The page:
Saturday, July 19, 2008

City Pulse - 7pm in Khan Market

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7 pm In Khan Market

Life in Delhi's Upper East Side.

[Text and pictures by Mayank Austen Soofi]

Outside a skin clinic: a freshly-Botoxed (Rs 8,000 per session) woman stepping out in Jimmy Choo evening heels (Rs 50,000). Outside a foreign magazine stall: a young man in a faded blue Ed Hardy T-shirt (Rs 12,000) asking for the latest New Yorker (Rs 450). Outside Faqir Chand bookstore: a pot-bellied guy, his spindly hairy legs slanting out of his red Puma shorts (Rs 1,200), talking into his iPhone (Rs 22,000).

Outside Khan Market's main gate: rows of Volkswagens (Rs 40 lakh), BMWs (Rs 60 lakh) and Pajeros (Rs 30 lakh) honking for parking – the only free thing here.

People in Khan Market are living the dream. Everyone is happy, handsome and rich. Inflation is just a headline in the International Herald Tribune (Rs 30). Boys are gelled, brawny and tattooed with shirt buttons open to reveal waxed chests. Girls are pretty, polished and pedigreed with waistlines properly disguised.

It seems as though every child looks naturally rich – as if they slipped out of momma's womb with platinum credit cards in their fist.

Phew, too many goras here. 1, 2, 3, 4, 5… here, there, there, there, there too… 25, 26, 27… all looking first-world. All looking as if they are diplomats from West European countries. All looking very carefree.

Suddenly, a ripple in the crowd. Who is it? Whoisit? Whoissit? Rumours swimming from Good Earth to Chonas in the front lane, and from Big Chill to Khan Chacha ke Kebab in the middle lane. Sonia Gandhi? Nah. Priyanka Gandhi? Nah. It's the Prime Minister's wife!

Heads craning towards a bubble of Black Cat commandos. Nah, it's not PM's wife. It's the former chief minister of Jammu & Kashmir. With an air of polite reserve, Mr VIP walks into Dayal Opticals.

The greatness fades from view. People shake their heads as if emerging from a deep slumber. A silver-haired lady in a white ikat sari picks up her scattered handloom-garment dignity and carries on clutching a brown Fabindia paper bag – a style statement in itself.

Inside Bahri Booksellers: a middle-aged gentleman is asking for How to please your wife? Kapil Sibal, Chandni Chowk MP, is sitting on a low stool and saying, "This book, that book and that book, too." A not-so-selling author is complaining to the shop assistant, "Why my book is not on the window display?"

A gori flipping through Raghu Rai's coffee table book on Taj Mahal (Rs 3,000). She places the book back on the shelf and exits. Past the magazine stall, past the doggie shop, past Blanco, past the kebab corner, up the stairs, past Anokhi and into Market Café. More goras inside. One reading The Economist (Rs 150). The other working on his Apple notebook (Rs 50,000). No empty table.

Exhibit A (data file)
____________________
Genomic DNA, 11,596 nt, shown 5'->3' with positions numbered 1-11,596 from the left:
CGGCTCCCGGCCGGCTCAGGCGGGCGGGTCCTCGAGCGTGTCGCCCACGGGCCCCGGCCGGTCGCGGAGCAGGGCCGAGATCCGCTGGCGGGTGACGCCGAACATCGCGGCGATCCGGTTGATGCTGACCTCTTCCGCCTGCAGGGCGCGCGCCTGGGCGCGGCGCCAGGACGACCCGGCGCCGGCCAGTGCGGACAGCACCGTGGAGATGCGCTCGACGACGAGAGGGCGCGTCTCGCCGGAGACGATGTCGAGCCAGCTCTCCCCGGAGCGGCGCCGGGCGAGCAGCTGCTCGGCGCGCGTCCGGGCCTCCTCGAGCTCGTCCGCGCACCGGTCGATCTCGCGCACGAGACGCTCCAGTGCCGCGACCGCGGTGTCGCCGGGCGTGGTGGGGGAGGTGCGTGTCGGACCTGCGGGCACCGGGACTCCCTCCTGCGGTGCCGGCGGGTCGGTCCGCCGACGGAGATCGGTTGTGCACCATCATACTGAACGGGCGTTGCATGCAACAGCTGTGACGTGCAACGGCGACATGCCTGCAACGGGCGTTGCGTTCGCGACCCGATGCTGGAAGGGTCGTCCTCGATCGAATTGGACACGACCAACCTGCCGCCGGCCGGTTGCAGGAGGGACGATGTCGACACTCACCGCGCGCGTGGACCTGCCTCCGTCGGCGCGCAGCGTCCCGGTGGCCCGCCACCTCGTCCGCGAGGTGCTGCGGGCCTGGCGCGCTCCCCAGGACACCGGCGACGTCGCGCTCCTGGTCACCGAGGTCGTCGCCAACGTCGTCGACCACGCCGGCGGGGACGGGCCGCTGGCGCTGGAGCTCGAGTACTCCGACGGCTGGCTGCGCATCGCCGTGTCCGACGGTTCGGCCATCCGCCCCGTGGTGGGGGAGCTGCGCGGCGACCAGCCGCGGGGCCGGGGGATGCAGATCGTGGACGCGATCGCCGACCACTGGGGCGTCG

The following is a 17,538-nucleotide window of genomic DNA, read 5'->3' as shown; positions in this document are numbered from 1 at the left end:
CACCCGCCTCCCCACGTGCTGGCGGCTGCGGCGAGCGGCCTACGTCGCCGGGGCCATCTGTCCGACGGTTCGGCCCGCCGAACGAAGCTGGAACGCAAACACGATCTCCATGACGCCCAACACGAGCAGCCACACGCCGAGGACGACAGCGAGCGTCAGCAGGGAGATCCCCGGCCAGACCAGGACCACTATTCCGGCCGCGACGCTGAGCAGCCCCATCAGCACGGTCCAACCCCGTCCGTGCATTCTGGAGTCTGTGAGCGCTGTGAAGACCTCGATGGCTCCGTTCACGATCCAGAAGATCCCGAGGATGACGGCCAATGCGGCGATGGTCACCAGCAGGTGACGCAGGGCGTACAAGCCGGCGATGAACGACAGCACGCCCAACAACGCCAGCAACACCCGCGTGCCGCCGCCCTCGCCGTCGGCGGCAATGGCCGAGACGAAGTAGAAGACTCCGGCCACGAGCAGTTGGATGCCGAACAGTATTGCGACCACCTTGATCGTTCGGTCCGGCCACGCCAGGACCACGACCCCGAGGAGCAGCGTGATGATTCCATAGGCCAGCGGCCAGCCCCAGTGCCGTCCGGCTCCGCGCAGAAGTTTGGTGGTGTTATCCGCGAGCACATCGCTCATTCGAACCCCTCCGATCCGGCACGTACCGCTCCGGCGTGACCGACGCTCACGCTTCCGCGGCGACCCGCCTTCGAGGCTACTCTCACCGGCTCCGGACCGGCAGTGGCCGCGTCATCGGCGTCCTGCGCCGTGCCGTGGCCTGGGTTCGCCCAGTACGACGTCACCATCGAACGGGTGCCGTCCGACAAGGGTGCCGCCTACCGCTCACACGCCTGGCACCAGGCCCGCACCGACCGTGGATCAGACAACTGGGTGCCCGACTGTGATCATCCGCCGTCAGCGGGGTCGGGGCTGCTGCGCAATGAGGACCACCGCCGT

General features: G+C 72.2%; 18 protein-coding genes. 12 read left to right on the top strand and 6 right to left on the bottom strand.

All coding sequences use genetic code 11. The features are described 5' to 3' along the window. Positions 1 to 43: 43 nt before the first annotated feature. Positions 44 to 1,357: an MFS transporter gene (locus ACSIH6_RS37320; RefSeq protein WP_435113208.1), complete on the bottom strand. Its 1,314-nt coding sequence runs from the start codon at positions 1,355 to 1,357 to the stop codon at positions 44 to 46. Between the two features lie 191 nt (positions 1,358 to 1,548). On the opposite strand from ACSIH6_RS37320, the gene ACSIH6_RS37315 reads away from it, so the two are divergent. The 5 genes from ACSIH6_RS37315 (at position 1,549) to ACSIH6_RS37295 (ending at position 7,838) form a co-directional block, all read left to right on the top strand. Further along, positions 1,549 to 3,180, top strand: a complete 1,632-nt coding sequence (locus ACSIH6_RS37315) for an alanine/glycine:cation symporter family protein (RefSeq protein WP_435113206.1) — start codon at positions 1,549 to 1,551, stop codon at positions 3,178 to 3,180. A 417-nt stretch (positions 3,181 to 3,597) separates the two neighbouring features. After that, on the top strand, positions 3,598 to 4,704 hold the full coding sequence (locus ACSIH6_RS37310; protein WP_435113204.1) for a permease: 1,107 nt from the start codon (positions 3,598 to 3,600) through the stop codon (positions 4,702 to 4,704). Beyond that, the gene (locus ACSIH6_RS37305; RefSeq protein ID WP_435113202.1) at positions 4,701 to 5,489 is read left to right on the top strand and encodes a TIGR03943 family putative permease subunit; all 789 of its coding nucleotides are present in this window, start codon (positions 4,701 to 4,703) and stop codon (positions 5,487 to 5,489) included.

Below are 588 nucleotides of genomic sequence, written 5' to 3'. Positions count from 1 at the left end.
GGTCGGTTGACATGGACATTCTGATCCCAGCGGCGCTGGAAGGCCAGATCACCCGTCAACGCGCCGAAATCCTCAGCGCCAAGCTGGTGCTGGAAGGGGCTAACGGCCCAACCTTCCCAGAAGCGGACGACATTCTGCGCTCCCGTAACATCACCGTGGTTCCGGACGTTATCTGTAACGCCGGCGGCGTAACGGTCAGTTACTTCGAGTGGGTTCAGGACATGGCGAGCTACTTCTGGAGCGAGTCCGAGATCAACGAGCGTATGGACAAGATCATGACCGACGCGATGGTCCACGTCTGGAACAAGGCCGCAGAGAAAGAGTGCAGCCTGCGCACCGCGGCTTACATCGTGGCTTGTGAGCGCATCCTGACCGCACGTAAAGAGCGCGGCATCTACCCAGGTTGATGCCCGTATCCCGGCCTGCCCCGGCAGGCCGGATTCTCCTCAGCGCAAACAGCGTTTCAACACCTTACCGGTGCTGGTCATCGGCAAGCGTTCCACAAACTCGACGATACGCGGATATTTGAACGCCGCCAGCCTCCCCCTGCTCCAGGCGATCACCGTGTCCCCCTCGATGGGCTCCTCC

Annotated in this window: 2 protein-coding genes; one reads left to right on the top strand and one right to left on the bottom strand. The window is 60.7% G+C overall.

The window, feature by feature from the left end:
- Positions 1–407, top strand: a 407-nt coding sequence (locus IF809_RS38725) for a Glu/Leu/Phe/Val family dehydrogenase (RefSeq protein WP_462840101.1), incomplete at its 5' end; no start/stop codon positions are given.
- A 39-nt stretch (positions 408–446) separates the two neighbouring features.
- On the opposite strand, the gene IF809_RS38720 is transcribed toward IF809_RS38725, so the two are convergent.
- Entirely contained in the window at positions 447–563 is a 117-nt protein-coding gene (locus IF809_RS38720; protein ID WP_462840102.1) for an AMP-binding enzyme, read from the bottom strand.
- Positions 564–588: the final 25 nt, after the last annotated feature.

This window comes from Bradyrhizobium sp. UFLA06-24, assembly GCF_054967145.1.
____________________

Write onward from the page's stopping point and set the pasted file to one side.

She comes out, walks to the other side, enters Full Circle bookshop, and climbs up to Café Turtle. The pasta of the day is Ohsiciliai, served with a rich arrabiata sauce. Just Rs 295 plus vat. More than two-thirds of the Indian population lives on less than Rs 20 a day.

Too many rich folks, too little space

7 pm In Khan Market

Khan Market ki gori

7 pm In Khan Market

Barcoded people

7 pm In Khan Market

People Like Them

7 pm In Khan Market

In Cafe Turtle

7 pm In Khan Market

What's poverty?

7 pm In Khan Market

Million dollar smile

McDonald Beggars


Anonymous said...

Dear Mayan,hopefully u can take a photo of fruit seller in Delhi. The seller who sit in the middle and surrounded by many type of fruits.I could not recall the street name but i still remember the street a speciallize in selling bags and cloths.

Zainal Talib (Malaysia)

Anonymous said...

Yeah, so? You make Khan Market sound like it's the best place to be. Alas! with the sealing mania a couple of years ago, it's gone awfully sordid and common. Except the scale, one cannot distinguish it from Lajpat Nagar or Greater Kailash these days.
It's true though, that it was once a calm, comfortable place to shop in. One could find exotic grocery articles and such like for a price. Now it's all a juggernaut of imitation crystal and imitation cuisine. What can one say? Satisfies the Punjabis, perhaps?
PS - Hasn't everyone noticed that toy shop on the full circle side that has an uber-tacky Superman costume hanging outside? Why don't they realise NOBODY is ever going to buy it??

Anonymous said...

Question: Did you hire that "gori" so you could take her pictures?

Anonymous said...

hey zainal, i guess you're talking about Janpath !

Anonymous said...

I wonder, if I could afford all this would I be doing the same things? I'm not sure if that is my idea of success....

At the same time, I do feel a little, whats the word, inadequate(?) every time I am in khan market. Is it just a complex in me? Is it something in 'them'? Who exactly is them? Is it sour grapes? Do I lack that intangible entity - 'class'? Is it my west delhi upbringing? shall I forever be identified as 'middle class'? is that something to be ashamed of?